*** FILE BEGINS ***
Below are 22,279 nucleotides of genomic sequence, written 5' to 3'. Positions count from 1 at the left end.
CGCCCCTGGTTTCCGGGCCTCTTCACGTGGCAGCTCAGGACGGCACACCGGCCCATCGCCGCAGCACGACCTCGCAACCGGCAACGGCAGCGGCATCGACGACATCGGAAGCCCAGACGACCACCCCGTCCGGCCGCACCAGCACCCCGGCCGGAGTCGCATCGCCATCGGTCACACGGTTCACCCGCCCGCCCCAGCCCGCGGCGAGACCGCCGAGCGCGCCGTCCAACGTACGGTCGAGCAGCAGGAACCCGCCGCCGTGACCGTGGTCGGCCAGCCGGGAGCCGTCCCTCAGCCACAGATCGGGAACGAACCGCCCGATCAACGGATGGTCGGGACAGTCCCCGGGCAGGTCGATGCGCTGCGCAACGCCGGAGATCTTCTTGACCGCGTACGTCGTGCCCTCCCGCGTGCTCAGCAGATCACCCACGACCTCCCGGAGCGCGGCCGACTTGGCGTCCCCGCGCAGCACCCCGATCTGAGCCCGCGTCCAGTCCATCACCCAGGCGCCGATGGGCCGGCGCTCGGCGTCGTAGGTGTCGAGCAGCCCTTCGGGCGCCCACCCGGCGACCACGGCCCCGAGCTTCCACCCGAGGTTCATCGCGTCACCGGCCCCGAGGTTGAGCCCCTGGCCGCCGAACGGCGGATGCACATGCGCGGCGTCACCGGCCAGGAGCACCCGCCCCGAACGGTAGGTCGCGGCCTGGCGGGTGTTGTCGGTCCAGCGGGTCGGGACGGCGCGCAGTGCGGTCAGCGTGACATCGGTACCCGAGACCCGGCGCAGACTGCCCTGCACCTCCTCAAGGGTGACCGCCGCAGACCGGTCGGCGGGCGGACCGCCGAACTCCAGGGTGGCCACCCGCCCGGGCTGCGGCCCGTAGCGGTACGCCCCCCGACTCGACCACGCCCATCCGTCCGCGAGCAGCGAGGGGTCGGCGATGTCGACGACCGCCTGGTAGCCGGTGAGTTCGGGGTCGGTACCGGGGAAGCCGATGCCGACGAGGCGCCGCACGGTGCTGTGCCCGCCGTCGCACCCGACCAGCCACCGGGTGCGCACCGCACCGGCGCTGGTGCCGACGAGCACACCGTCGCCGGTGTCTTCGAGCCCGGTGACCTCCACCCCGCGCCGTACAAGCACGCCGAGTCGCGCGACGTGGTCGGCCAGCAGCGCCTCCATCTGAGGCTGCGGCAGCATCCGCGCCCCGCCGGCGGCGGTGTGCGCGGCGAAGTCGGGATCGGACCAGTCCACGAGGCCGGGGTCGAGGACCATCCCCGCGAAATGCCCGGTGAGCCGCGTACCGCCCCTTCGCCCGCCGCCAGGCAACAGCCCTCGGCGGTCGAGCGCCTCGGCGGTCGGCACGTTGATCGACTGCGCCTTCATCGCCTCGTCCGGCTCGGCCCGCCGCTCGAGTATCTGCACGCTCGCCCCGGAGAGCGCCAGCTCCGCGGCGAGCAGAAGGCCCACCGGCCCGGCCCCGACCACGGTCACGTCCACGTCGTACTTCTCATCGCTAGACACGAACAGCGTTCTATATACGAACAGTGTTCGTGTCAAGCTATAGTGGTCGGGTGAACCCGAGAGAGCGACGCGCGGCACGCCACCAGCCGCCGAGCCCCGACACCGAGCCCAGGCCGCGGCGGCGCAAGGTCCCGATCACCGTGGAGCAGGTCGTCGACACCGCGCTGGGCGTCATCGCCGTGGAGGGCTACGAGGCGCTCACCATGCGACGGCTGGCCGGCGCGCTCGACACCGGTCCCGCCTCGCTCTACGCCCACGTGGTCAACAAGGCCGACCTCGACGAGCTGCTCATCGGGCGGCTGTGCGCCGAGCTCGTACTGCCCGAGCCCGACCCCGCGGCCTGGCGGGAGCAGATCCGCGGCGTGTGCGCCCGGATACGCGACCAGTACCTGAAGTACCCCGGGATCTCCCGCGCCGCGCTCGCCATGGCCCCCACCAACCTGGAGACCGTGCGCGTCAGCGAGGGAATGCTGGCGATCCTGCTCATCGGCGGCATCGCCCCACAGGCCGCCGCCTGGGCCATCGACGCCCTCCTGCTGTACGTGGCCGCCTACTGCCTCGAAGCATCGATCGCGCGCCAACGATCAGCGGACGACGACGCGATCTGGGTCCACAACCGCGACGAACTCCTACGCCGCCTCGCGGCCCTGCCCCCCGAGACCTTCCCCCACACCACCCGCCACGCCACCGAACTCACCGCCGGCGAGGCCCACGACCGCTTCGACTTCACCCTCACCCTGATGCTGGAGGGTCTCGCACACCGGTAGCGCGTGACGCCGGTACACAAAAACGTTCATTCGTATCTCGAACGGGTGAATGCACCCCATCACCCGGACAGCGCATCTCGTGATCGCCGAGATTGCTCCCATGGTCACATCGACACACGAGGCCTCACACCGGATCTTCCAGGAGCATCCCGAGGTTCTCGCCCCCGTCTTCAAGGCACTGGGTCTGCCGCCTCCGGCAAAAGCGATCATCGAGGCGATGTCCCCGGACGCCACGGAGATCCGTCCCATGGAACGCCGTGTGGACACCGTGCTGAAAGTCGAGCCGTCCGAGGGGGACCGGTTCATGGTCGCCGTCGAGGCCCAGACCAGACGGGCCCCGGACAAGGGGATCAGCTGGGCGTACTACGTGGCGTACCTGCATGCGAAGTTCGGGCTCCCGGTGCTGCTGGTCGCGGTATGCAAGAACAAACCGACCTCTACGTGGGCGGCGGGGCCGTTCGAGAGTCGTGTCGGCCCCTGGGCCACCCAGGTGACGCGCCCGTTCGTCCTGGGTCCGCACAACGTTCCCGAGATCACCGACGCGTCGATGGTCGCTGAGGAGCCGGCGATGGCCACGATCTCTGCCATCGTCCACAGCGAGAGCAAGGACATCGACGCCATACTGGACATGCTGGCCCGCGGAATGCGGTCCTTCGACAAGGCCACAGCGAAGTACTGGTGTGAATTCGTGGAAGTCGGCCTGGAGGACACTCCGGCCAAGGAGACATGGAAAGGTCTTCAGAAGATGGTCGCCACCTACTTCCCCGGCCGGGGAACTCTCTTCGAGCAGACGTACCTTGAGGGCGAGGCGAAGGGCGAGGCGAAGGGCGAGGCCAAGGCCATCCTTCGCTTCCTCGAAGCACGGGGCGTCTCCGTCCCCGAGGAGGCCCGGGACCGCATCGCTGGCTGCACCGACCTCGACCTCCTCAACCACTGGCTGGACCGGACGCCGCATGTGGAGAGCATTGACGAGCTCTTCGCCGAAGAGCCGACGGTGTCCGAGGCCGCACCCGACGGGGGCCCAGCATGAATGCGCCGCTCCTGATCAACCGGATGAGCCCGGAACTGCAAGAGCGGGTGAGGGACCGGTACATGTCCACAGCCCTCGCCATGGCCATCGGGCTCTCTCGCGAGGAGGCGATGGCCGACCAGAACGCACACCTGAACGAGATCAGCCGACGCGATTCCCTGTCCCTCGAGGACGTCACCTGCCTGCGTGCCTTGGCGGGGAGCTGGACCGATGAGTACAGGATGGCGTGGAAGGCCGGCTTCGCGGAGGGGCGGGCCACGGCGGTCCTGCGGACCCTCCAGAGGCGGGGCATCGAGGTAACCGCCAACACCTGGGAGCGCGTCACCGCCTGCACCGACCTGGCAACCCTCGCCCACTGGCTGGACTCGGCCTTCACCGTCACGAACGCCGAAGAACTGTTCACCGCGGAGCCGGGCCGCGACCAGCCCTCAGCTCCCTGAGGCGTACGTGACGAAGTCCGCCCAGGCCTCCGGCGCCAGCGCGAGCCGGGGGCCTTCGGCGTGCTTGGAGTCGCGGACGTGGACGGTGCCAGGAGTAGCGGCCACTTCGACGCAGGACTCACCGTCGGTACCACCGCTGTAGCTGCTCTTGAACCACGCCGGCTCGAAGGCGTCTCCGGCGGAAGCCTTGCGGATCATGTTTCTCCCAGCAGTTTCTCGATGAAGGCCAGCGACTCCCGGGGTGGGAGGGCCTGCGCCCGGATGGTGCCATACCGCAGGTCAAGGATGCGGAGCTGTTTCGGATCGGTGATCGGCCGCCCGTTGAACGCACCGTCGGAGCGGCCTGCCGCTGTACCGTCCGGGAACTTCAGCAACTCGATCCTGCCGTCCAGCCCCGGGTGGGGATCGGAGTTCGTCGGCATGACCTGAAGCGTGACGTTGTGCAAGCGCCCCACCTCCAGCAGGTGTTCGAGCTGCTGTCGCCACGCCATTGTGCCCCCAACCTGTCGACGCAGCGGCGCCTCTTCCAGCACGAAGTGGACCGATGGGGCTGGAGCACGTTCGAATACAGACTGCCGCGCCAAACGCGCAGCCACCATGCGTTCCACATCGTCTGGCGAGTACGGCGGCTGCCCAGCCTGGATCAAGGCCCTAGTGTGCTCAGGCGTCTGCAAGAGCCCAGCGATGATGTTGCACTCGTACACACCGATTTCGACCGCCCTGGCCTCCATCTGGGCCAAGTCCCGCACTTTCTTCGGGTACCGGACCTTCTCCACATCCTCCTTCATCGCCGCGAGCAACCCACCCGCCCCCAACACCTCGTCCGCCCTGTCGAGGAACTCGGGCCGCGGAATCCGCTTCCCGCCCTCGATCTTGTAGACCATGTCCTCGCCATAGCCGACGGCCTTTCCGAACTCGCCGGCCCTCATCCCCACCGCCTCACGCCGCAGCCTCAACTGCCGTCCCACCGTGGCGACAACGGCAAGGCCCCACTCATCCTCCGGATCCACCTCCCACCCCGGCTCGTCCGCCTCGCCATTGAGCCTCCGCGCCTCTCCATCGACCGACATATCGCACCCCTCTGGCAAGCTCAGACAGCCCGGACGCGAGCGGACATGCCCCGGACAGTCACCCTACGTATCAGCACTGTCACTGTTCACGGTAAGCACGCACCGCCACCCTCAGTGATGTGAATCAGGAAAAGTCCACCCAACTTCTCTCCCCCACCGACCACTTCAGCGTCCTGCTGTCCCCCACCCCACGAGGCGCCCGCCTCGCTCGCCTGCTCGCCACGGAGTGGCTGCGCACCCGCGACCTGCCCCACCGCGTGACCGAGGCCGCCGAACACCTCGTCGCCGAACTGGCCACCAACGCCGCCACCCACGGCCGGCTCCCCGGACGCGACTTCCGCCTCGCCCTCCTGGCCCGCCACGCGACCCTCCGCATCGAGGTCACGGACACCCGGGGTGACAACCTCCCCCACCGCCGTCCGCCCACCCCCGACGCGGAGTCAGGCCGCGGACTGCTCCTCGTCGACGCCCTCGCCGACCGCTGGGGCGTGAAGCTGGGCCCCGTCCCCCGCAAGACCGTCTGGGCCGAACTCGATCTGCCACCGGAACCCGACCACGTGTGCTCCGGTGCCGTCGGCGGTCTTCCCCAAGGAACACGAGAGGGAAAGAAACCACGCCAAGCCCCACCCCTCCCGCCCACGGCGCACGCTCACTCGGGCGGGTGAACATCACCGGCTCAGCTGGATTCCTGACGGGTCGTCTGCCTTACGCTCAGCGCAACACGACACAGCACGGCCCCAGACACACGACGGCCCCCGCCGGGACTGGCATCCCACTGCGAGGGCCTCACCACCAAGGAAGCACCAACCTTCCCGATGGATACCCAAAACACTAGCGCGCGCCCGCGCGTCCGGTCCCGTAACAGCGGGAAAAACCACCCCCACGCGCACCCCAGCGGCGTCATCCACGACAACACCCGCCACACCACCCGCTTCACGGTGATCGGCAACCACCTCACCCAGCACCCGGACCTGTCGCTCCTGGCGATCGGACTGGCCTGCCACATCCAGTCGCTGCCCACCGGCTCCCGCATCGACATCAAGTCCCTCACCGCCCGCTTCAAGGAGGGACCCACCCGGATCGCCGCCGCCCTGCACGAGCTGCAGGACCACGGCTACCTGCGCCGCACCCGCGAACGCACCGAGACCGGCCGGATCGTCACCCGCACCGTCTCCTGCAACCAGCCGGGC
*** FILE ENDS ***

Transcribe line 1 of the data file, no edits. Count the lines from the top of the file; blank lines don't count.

Below are 22,279 nucleotides of genomic sequence, written 5' to 3'. Positions count from 1 at the left end.